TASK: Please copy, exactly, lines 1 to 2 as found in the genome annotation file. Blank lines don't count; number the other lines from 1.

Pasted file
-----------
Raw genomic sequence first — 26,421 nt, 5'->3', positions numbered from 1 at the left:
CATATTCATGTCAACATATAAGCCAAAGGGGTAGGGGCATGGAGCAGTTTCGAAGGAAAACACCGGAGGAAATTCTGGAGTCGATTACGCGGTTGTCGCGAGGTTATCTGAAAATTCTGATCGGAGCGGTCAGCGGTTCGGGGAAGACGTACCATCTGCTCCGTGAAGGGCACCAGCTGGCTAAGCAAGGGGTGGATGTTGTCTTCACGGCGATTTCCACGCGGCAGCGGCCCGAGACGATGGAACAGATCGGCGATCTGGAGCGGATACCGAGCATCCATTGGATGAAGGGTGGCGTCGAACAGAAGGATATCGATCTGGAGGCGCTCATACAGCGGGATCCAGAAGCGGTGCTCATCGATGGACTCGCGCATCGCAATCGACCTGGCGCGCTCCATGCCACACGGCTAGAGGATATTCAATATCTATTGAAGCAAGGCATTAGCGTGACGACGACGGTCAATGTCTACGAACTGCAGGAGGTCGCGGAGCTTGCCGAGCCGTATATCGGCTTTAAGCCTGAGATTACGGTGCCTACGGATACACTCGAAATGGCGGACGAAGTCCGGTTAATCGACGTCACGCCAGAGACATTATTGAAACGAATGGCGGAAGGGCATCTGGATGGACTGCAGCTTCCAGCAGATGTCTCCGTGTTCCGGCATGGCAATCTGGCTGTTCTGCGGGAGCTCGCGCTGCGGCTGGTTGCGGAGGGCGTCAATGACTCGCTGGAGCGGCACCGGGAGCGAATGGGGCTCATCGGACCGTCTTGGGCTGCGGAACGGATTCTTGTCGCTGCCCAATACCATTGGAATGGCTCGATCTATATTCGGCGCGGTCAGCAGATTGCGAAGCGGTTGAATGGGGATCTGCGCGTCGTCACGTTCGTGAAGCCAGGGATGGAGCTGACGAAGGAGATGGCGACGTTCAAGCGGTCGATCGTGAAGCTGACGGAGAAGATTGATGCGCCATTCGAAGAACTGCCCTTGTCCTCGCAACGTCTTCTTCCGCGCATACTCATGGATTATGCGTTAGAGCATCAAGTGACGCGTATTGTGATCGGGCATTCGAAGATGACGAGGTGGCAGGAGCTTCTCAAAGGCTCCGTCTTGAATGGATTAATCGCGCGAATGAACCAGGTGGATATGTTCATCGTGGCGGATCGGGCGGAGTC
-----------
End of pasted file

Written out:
Raw genomic sequence first — 26,421 nt, 5'->3', positions numbered from 1 at the left:
CATATTCATGTCAACATATAAGCCAAAGGGGTAGGGGCATGGAGCAGTTTCGAAGGAAAACACCGGAGGAAATTCTGGAGTCGATTACGCGGTTGTCGCGAGGTTATCTGAAAATTCTGATCGGAGCGGTCAGCGGTTCGGGGAAGACGTACCATCTGCTCCGTGAAGGGCACCAGCTGGCTAAGCAAGGGGTGGATGTTGTCTTCACGGCGATTTCCACGCGGCAGCGGCCCGAGACGATGGAACAGATCGGCGATCTGGAGCGGATACCGAGCATCCATTGGATGAAGGGTGGCGTCGAACAGAAGGATATCGATCTGGAGGCGCTCATACAGCGGGATCCAGAAGCGGTGCTCATCGATGGACTCGCGCATCGCAATCGACCTGGCGCGCTCCATGCCACACGGCTAGAGGATATTCAATATCTATTGAAGCAAGGCATTAGCGTGACGACGACGGTCAATGTCTACGAACTGCAGGAGGTCGCGGAGCTTGCCGAGCCGTATATCGGCTTTAAGCCTGAGATTACGGTGCCTACGGATACACTCGAAATGGCGGACGAAGTCCGGTTAATCGACGTCACGCCAGAGACATTATTGAAACGAATGGCGGAAGGGCATCTGGATGGACTGCAGCTTCCAGCAGATGTCTCCGTGTTCCGGCATGGCAATCTGGCTGTTCTGCGGGAGCTCGCGCTGCGGCTGGTTGCGGAGGGCGTCAATGACTCGCTGGAGCGGCACCGGGAGCGAATGGGGCTCATCGGACCGTCTTGGGCTGCGGAACGGATTCTTGTCGCTGCCCAATACCATTGGAATGGCTCGATCTATATTCGGCGCGGTCAGCAGATTGCGAAGCGGTTGAATGGGGATCTGCGCGTCGTCACGTTCGTGAAGCCAGGGATGGAGCTGACGAAGGAGATGGCGACGTTCAAGCGGTCGATCGTGAAGCTGACGGAGAAGATTGATGCGCCATTCGAAGAACTGCCCTTGTCCTCGCAACGTCTTCTTCCGCGCATACTCATGGATTATGCGTTAGAGCATCAAGTGACGCGTATTGTGATCGGGCATTCGAAGATGACGAGGTGGCAGGAGCTTCTCAAAGGCTCCGTCTTGAATGGATTAATCGCGCGAATGAACCAGGTGGATATGTTCATCGTGGCGGATCGGGCGGAGTC